2018’s Top College Performers from the OC

It was a stellar year for Orange County alums playing in the NCAA. Numerous players who honed their craft here in the OC were difference makers at the next level.  The list includes an All-American, a National Champion, a Rookie of the Year, and more.  To help our readers keep up with it all, we picked what we thought were the top 10 performances by Orange County alums in the NCAA this year.

Hoyt Crance: The National Champion

Photo courtesy Yale Athletics.

The Corona del Mar Sea Kings have produced a lot of great players but only Hoyt Crance (’15) will be showing up at the alumni game with a NCAA Division 1 National Championship ring. Crance and his  Bulldog teammates made history Memorial Day weekend when they won their school’s first-ever men’s NCAA Division I lacrosse title, defeating Duke.

Nick Shanks: The First Team All-American

Photo: @shankies_ Twitter

 (St. Margaret’s ’16) was named to the NCAA Division 3 All-American First Team by the United States Intercollegiate Lacrosse Association. Shanks played in all 20 games for the 18-2 Jumbos and tallied 50 points (38 goals, 12 assists).

Stone Sims: The Takeaway Artist

Stone Sims, Albany lacrosse, san clemente lacrosse

Stone Sims (San Clemente ’14) started at close defense in 17 games for the University at Albany and led the team with 18 caused turnovers.  Sims’ impressive career came to a close with the semi-final loss to Yale. He appeared in over 70 games and was 3X America East All-Conference defender during his tenure at Albany.

Mackenzie Wallevand: The Rookie

Mackenzie Wallevand Fresno State

Mackenzie Wallevand (Mater Dei ’17) had 19 goals, 10 assists, 29 points, 51 draw controls, 15 ground balls and had 26 caused turnovers in a very respectable career for the Fresno State Bulldogs. Oh, wait. That was only her freshman year, she still has three years to go. Not surprisingly Wallevand was named the Mountain Pacific Sports Federation Rookie of the Year and earned a place on the All-MPSF Team.

Brenden Lynch: The Unsung Hero

More often than not the best the players that you never hear about are the short stick middies. And that has certainly been the case with Brenden Lynch (JSerra ’14) at Hofstra for the last four years. Even his coach was surprised when I observed that Lynch appeared in 50 career games. That is more game appearances than all but one classmate. Lynch totaled 67 groundballs, 14 caused turnovers, and 5 assists in his career.

“Brendan had a great career for us,” Tierney said. “50 career games is a lot for a player, especially a defensive midfielder. Brendan is a mentally tough kid who came in ready to play Division 1. He was well prepared by Kyle Harrison (Lynch’s coach at JSerra).”

Hayden Ruiz: The Biomedical Engineer

Hayden Ruiz (Santa Margarita ’14) racked up 30 points (11 goals, 19 assists) in his senior year at Boston University.  That stat line was good enough to make him no. 2 on the team in assists and no. 4 in total points. He leaves behind a legacy of 72 career points (35g, 37a).  Most impressively he did all that while earning a degree in biomedical engineering in four years.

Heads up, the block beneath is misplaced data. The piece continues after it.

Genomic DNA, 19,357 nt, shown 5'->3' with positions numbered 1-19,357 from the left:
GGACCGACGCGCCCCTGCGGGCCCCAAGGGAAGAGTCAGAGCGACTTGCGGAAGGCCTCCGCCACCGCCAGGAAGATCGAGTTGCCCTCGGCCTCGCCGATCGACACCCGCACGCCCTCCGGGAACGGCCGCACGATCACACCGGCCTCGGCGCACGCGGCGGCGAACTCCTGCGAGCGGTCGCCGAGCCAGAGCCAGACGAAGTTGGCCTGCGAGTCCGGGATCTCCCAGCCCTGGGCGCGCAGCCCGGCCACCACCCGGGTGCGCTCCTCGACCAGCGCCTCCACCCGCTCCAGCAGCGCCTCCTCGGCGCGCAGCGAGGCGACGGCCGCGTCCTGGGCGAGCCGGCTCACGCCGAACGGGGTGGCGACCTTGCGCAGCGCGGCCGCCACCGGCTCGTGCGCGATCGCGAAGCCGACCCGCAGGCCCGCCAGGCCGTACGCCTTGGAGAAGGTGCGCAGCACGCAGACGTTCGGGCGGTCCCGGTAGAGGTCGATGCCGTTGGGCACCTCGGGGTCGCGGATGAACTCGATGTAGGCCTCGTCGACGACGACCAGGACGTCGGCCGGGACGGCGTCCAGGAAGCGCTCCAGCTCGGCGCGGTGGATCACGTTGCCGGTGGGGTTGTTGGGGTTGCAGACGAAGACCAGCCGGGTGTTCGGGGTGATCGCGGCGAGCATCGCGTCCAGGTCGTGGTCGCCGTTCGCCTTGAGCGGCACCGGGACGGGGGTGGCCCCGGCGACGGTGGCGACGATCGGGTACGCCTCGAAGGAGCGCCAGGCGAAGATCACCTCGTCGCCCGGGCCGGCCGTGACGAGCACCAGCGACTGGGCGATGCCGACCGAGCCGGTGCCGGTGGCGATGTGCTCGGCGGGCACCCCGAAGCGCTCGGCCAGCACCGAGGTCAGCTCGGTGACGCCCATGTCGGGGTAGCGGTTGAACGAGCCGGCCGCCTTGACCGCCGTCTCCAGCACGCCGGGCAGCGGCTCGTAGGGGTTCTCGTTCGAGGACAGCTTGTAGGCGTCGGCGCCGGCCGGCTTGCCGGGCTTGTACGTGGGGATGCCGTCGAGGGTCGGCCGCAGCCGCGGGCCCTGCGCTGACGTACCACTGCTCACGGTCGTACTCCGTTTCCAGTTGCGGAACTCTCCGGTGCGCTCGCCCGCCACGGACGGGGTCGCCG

Hugh Crance: The Groundball Machine

Photo courtesy of UND.com

Hoyt’s twin brother Hugh Crance (CdM ’15), started at close defense in all 15 games for the Notre Dame Fighting Irish for the second year in a row. He has appeared in every game since he arrived on campus.  Crance was third on the Irish with 30 groundballs and second with seven caused turnovers.

Mitch Kingsley: The Comeback Kid

Photo courtesy of Northhampton Gazette

Mitch Kingsley (JSerra ’14) came into Hofstra as a highly touted attack in the fall of 2014. Unfortunately, he was bitten by the injury bug and that limited his playing time to just 11 games his first three years. Despite his lack of playing time, Kingsley’s teammates and coaches thought enough of his leadership to name him a captain for his senior campaign.  He was also a three-time CAA Commissioners Academic Award recipient.

A true baller, Kingsley made a voluntary transition from attack to d-middie this season to maximize his opportunities to get on the field. He played 13 games this season and recovered 13 groundballs.

“The transition from attack to defensive midfield is not an easy one,” said Head coach Seth Tierney said. “He (Kingsley) made it look easy. I’m awfully proud of him.”.

Peyton Garrett: The Captain

Peyton Garrett, High Point

Captain Peyton Garrett (San Clemente ’14) capped his four year career at High Point with his most productive season. Garret appeared in all 14 games with three starts on the year. He racked up 10 goals, one assist and eight ground balls, and was a Mills Scholar Athlete.

Jimmy Yanes: The Scorer

Jimmy Yanes (JSerra ’15) missed his freshman season with a torn ACL but recovered by his sophomore year to become an important contributor to the offense. He has started in 28 consecutive games. This season, he was the team’s second-leading scorer with 35 points (24 goals, 11 assists). He is currently preparing for the World Games with Team England.

Tierney has high hope for Yanes next year, noting that he is a very tough cover with a great change of direction. He also commented on Yanes’ work ethic and his desire to improve.

“Jimmy has done a great job working on his left hand and his lacrosse IQ is just going up and up,” said Tierney.


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